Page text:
CPB/NPR to Fit Square HD Peg Into Round Technical Hole

If you haven’t noticed already, it’s that time of the semester when teaching takes precedence over everything else; extended office-hours are in full effect and this spring’s crop of students are both insightful and delightful. In about a month from now I’ll begin an eight-month break from that “grind,” during which I plan to dissertate full-time. Since I’ll be spending most of my waking hours in front of my computer, that means you can most likely expect more stuff here.
But, in the interim, from the better-late-than-never notable news department comes word of a new project from the Corporation for Public Broadcasting to better-study the implications of interference between FM radio stations that might operate under a proposed increase in the strength of their HD (digital) sidebands. Although the announcement simply formalizes and expands upon a policy the FCC’s had in place for several months now, it’s an interesting development for two particular reasons.
First, National Public Radio (through the CPB) has already extensively studied this issue, more than anyone else in the industry, and the results are pretty unequivocal that increasing the power of a station’s FM digital signal will adversely affect not only its own analog host-signal, but also those of neighboring stations. So much so, in fact, that the (first) study’s coordinating engineer has admitted in other fora that an increase in HD sideband power levels is much more likely to do harm than good.
Secondly, it’s important to note the understated yet formative role that public broadcasting has played in the development of HD Radio. The protocol’s first (and, arguably, still only) “killer application” is multicasting, or the ability to split a single FM radio signal into multiple program streams. iBiquity’s initial HD technology did not include that feature – it was wholly developed in a crash-program undertaken by NPR in 2003, and was not even deployment-ready until 2006. Therefore, it’s safe to say that not only does NPR have an historically-vested interest in the success of a flawed digital broadcast protocol, but it’s also been the most innovative developer of the technology to-date. Although the private sector foisted this dog of a digital radio protocol upon us all, it’s been the public sector that’s invested the most in trying to teach it new tricks (your tax dollars at work!).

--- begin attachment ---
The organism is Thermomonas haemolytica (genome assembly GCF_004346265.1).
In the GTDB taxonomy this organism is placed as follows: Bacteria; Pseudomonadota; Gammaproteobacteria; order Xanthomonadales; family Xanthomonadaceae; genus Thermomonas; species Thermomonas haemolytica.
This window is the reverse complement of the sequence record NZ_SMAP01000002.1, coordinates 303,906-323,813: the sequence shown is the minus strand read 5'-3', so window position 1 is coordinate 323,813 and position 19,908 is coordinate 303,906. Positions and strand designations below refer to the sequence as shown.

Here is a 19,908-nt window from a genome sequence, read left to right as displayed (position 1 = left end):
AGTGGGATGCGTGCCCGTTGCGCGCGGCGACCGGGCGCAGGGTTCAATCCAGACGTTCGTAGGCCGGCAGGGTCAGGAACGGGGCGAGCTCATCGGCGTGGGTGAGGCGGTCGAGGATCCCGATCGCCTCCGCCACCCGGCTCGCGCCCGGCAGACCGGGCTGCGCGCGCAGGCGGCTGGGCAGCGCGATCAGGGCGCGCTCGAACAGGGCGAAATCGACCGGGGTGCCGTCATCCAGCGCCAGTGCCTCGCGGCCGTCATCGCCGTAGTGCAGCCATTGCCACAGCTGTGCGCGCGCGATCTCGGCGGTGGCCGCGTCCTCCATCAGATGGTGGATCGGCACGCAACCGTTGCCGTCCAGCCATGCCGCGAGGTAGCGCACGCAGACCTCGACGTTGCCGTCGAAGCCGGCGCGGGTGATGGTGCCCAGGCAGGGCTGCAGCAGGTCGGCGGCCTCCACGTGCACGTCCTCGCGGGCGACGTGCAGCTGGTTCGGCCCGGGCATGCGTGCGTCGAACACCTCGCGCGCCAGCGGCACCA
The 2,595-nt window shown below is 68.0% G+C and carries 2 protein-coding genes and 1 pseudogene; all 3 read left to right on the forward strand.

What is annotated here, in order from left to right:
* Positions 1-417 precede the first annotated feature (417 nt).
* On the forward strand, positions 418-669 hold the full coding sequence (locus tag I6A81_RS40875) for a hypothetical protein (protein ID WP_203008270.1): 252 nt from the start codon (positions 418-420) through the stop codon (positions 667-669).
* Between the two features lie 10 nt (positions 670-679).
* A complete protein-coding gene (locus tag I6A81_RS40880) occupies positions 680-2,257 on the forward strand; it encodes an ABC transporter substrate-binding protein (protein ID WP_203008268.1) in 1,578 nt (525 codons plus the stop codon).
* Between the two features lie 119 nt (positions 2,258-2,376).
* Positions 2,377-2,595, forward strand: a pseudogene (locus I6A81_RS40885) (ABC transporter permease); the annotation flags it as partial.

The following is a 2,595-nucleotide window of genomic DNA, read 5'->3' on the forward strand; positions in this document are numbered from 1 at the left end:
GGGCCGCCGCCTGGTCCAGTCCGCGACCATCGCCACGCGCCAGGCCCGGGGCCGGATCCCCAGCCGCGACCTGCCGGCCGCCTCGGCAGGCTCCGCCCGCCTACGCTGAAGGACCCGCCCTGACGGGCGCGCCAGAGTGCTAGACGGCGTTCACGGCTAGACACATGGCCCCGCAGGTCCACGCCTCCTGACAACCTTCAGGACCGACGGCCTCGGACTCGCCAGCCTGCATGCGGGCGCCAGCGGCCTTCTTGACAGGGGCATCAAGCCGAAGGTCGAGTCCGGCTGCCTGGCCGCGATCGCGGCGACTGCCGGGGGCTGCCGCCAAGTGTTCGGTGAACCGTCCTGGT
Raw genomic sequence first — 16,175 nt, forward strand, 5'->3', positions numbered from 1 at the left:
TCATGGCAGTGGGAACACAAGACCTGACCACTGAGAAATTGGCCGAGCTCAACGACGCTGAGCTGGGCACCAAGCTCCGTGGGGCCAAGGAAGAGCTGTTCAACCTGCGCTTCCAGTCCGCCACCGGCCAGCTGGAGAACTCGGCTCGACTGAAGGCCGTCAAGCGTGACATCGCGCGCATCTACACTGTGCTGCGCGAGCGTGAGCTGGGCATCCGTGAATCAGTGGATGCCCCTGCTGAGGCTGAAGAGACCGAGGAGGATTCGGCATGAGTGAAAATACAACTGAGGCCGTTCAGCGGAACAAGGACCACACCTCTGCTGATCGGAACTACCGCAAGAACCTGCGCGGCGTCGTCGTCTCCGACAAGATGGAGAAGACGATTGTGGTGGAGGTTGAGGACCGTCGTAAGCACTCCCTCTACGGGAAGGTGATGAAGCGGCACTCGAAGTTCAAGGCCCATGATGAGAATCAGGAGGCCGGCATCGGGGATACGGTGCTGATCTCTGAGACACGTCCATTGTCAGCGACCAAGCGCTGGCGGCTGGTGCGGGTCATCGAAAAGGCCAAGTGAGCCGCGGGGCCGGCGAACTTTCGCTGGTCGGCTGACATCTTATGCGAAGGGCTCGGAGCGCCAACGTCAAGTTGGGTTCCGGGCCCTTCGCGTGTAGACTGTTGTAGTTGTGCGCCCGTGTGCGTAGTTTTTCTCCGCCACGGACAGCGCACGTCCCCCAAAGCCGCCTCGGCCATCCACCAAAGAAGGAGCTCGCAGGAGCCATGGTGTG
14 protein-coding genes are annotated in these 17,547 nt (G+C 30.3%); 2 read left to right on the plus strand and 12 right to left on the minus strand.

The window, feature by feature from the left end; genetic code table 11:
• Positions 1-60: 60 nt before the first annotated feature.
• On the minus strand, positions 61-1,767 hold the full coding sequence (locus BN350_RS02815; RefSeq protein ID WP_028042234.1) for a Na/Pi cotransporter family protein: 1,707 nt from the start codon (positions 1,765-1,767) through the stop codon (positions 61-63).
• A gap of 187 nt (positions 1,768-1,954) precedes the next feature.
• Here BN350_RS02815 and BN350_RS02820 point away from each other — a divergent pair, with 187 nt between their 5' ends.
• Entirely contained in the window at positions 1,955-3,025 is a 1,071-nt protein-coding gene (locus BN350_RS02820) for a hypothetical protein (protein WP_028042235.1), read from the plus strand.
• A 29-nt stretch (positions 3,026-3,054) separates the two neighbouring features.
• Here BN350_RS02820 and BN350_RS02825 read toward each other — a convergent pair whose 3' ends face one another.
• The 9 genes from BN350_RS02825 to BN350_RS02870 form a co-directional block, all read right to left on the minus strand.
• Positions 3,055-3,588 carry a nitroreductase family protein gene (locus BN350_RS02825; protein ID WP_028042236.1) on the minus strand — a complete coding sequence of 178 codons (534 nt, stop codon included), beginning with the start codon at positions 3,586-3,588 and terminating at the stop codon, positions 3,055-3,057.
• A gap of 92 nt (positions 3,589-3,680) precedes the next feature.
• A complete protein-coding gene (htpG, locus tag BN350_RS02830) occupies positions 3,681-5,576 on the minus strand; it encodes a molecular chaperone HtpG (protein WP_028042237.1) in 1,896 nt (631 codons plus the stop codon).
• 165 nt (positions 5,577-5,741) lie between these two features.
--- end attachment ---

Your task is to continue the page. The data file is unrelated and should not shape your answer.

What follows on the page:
CPB’s newly-launched study is literally an effort to squeeze blood out of a stone. According to Radio World, the study is “being conducted to eke out more data to answer the question of what would constitute a manageable HD Radio power increase.” It goes on to detail some of the research questions – none of which address the inherently-interferent nature of the protocol itself, and how it might possibly be corrected. If you read between the lines of the CPB proposal, it would seem to suggest that the $350,000 effort to more “closely manage” a potential HD Radio upgrade is geared more toward figuring out how to allow individual stations to maximize their digital power, as opposed to devising a universal solution to the interference problem.
Truly resolving that problem is the one question nobody will touch, because it’s a design flaw in the technology. Rethinking that would involve perhaps rethinking the entire U.S. DAB protocol.
Unfortunately or not (depending on your point of view), if there were a time to rethink radio’s digital future, it would be now. The regulatory environment is in flux; thanks to the economy, stations are incredibly hesitant to commit to an unproven and highly expensive “signal upgrade” with no discernible return-on-investment; and the HD Radio protocol itself is, at this point, 15 years old – geriatric in technological terms. Regardless, all signs point toward continuing to waste time, money, and spectrum in what is already an also-ran digital broadcast technology. Study results are expected in the fall.